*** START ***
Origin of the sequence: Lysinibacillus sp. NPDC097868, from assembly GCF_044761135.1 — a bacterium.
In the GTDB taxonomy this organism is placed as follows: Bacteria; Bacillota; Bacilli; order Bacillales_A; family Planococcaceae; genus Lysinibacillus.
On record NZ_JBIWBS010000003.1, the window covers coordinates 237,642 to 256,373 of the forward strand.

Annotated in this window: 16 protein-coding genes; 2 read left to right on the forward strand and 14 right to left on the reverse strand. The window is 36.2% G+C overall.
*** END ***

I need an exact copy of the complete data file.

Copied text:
Origin of the sequence: Lysinibacillus sp. NPDC097868, from assembly GCF_044761135.1 — a bacterium.
In the GTDB taxonomy this organism is placed as follows: Bacteria; Bacillota; Bacilli; order Bacillales_A; family Planococcaceae; genus Lysinibacillus.
On record NZ_JBIWBS010000003.1, the window covers coordinates 237,642 to 256,373 of the forward strand.

Annotated in this window: 16 protein-coding genes; 2 read left to right on the forward strand and 14 right to left on the reverse strand. The window is 36.2% G+C overall.